Anticoagulant drugs directly or indirectly influence coagulation factors preventing fibrin formation thus preventing blot clotting. They are classified into two groups according to the mode of application, namely parenteral and oral drugs. Among the latter, vitamin K antagonists (most often warfarin) were the only available oral drugs and were widely used for almost a century. In the recent years, new oral anticoagulant drugs became available that directly target either factor IIa or Xa. This chapter provides an overview of both parenteral and oral anticoagulant drugs used in clinical practice with description of the mode of action and management of therapy in different clinical settings.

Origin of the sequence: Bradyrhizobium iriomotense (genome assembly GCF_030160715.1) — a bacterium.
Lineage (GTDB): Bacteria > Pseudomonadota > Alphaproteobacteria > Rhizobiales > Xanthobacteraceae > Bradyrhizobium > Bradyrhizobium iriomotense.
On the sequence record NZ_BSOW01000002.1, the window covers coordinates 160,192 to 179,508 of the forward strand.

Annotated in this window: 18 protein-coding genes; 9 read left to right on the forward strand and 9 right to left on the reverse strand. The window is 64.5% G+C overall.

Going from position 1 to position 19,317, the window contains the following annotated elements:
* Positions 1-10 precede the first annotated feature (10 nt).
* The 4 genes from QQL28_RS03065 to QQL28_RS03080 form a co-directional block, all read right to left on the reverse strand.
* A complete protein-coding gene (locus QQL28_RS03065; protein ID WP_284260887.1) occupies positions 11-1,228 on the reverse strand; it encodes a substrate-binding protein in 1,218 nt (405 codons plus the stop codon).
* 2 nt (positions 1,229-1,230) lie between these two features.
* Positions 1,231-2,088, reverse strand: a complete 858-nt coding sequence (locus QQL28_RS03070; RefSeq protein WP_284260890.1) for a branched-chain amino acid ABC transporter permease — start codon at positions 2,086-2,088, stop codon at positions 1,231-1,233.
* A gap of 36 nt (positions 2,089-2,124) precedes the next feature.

Part of the book: Anticoagulant Drugs